[Fixed]-Django ForeignKey limit_choices_to a different ForeignKey id


After hours of reading semi related questions I finally figured this out.

You can’t self reference a Model the way I was trying to do so there is no way to make Django act the way I wanted using limit_choices_to because it can’t find the id of a different ForeignKey in the same model.

This can apparently be done if you change the way Django works, but a simpler way to solve this was to make changes to admin.py instead.

Here is what this looks like in my models.py now:

# models.py
class MovieCategory(models.Model):    
    category = models.ForeignKey(Category)
    movie = models.ForeignKey(Movie)
    prefix = models.ForeignKey('Prefix', blank=True, null=True)
    number = models.DecimalField(verbose_name='Movie Number', max_digits=2,
                                 blank=True, null=True, decimal_places=0)

I simply removed limit_choices_to entirely.
I found a similar problem here with the solution posted by Kyle Duncan. The difference though is that this uses ManyToMany and not ForeignKey. That means I had to remove filter_horizontal = ('prefix',) under my class MovieCategoryAdmin(admin.ModelAdmin): as that is only for ManyToMany fields.

In admin.py I had to add from django import forms at the top to create a form. This is how the form looks:

class MovieCategoryForm(forms.ModelForm):

    class Meta:
        model = MovieCategory
        fields = ['prefix']

    def __init__(self, *args, **kwargs):
        super(MovieCategoryForm, self).__init__(*args, **kwargs)
        self.fields['prefix'].queryset = Prefix.objects.filter(

And my AdminModel:

class MovieCategoryAdmin(admin.ModelAdmin):
    Admin Class for 'Movie Category'.
    fieldsets = [
        ('Category',      {'fields': ['category']}),
        ('Movie',         {'fields': ['movie']}),
        ('Prefix',        {'fields': ['prefix']}),
        ('Number',        {'fields': ['number']}),
    list_display = ('category', 'movie', 'prefix', 'number')
    search_fields = ['category__category_name', 'movie__title', 'prefix__prefix']
    form = MovieCategoryForm

This is exactly how Kyle describes it in his answer, except I had to add fields = ['prefix'] to the Form or it wouldn’t run. If you follow his steps and remember to remove filter_horizontal and add the fields you’re using it should work.

Edit: This solution works fine when editing, but not when creating a new entry because it can’t search for the category id when one doesn’t exits. I am trying to figure out how to solve this.



Another approach, if you don’t want to add a custom ModelForm, is to handle this in your ModelAdmin’s get_form() method. This was preferable for me because I needed easy access to the request object for my queryset.

class StoryAdmin(admin.ModelAdmin):

    def get_form(self, request, obj=None, **kwargs):
        form = super(StoryAdmin, self).get_form(request, obj, **kwargs)

        form.base_fields['local_categories'].queryset = LocalStoryCategory.\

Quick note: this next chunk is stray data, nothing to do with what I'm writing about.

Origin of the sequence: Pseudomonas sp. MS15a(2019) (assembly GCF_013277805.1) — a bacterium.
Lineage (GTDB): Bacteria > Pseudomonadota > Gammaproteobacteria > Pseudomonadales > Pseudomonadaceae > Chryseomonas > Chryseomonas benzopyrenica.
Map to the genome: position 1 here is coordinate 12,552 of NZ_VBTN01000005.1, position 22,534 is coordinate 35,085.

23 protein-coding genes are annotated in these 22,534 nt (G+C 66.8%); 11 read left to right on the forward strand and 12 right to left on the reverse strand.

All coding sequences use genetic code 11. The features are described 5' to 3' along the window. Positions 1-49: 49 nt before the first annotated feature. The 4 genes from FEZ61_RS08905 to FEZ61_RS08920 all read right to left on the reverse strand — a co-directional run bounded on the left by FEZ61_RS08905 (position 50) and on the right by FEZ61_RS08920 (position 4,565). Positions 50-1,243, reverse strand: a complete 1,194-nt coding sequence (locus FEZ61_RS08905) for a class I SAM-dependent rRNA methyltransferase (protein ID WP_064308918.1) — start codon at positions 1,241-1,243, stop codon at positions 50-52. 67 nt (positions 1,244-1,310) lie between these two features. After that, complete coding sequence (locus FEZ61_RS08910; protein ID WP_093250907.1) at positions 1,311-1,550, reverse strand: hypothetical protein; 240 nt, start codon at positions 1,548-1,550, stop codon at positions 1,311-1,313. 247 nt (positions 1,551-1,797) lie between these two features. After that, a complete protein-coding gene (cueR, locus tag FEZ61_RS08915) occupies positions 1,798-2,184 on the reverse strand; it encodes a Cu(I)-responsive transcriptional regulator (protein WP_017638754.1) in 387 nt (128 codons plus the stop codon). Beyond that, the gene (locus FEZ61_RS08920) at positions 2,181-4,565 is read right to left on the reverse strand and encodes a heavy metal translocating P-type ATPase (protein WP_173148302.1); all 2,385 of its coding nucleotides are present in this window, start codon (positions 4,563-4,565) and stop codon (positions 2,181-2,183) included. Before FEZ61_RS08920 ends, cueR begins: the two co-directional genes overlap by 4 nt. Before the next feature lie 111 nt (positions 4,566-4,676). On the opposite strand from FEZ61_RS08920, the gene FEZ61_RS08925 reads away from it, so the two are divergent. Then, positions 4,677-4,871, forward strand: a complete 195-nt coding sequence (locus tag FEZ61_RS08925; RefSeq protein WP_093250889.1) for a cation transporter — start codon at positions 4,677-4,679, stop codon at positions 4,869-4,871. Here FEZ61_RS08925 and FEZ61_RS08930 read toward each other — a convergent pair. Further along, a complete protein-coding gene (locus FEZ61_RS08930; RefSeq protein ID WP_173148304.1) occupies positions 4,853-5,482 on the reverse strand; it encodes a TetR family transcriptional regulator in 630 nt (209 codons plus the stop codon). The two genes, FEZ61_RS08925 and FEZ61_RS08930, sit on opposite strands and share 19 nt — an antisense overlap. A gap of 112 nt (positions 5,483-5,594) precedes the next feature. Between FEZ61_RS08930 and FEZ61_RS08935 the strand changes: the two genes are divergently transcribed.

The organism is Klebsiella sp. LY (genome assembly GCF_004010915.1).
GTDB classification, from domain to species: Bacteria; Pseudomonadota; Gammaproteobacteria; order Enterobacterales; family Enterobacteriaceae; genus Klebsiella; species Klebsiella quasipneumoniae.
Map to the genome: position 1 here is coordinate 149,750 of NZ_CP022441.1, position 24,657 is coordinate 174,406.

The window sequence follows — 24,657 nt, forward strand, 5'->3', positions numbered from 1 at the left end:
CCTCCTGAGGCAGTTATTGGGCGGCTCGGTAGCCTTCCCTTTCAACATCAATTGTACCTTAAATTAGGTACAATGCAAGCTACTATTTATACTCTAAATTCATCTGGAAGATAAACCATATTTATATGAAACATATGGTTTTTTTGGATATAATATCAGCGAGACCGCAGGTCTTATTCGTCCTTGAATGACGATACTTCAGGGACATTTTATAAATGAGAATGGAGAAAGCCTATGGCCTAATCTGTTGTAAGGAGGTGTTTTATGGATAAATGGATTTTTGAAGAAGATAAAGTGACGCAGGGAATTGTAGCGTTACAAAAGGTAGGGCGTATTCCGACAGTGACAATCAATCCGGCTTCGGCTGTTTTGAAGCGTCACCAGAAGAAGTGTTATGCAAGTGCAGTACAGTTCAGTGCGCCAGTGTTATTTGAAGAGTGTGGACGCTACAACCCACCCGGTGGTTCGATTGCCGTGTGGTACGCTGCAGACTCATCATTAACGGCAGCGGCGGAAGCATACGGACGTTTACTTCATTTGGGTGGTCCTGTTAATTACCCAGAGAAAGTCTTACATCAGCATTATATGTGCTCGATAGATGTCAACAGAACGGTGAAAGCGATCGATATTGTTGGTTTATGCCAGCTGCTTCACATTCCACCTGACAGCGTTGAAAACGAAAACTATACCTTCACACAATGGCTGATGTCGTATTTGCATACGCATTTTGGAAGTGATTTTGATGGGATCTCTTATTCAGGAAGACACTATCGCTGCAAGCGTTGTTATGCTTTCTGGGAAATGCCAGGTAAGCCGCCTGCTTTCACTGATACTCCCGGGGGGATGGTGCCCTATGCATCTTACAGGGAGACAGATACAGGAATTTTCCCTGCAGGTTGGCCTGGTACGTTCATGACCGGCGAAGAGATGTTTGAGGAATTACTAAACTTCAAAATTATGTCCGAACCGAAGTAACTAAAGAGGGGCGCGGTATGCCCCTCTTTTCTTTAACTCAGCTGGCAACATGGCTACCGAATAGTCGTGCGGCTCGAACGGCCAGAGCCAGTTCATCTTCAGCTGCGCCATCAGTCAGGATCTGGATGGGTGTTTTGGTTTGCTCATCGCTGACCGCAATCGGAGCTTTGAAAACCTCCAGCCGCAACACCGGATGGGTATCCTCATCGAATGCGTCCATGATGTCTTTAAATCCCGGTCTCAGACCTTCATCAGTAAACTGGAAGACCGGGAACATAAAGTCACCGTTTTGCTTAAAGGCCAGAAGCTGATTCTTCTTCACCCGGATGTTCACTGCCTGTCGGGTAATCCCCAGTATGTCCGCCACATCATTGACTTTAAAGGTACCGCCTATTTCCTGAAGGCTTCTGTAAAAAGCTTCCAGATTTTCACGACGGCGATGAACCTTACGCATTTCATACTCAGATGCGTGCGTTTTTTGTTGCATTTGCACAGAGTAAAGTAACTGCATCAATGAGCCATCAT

return form


Keep in mind that limit_choices_to supports "Either a dictionary, a Q object, or a callable returning a dictionary or Q object" and should theoretically support any lookup that can be done using django’s queryset filtering. A potential solution would then be filtering based on some property of the category that you control such as a slug field.

class MovieCategory(models.Model):    
    category = models.ForeignKey(Category)
    movie = models.ForeignKey(Movie)
    prefix = models.ForeignKey('Prefix', blank=True, null=True,
    number = models.DecimalField(verbose_name='Movie Number', max_digits=2,
                                 blank=True, null=True, decimal_places=0)


I had the same question and your self-answer helped me get started. But I also found another post (question-12399803) that completed the answer, that is, how to filter when creating a new entry.

In views.py

form = CustomerForm(groupid=request.user.groups.first().id)

In forms.py

def __init__(self, *args, **kwargs):
    if 'groupid' in kwargs:
        groupid = kwargs.pop('groupid')
        groupid = None
    super(CustomerForm, self).__init__(*args, **kwargs)
    if not groupid:
        groupid = self.instance.group.id
    self.fields['address'].queryset = Address.objects.filter(group_id=groupid)

So, whether adding a new customer or updating an existing customer, I can click on a link to go add a new address that will be assigned to that customer.

This is my first answer on StackOverflow. I hope it helps.



Well, I’m not sure why are you doing this. But I think there’s easier way to set category for "MovieCategory" in views.py.

For example if you have urls:

path('category/<int:prefix_pk>/create', views.MovieCategoryCreateView.as_view(), name='movie_category_create'),

And then you can use prefix_pk in views.py:

def post(self, request, **kwargs):
    prefix = get_object_or_404(Prefix, id=self.kwargs['prefix_pk'])
    form = MovieCategoryForm(request.POST)

        if not form.is_valid():
            ctx = {'form': form, 'prefix ': prefix }
            return render(request, self.template_name, ctx)

        movie_category = form.save(commit=False)
        movie_category.prefix = prefix 
    return redirect(reverse...)

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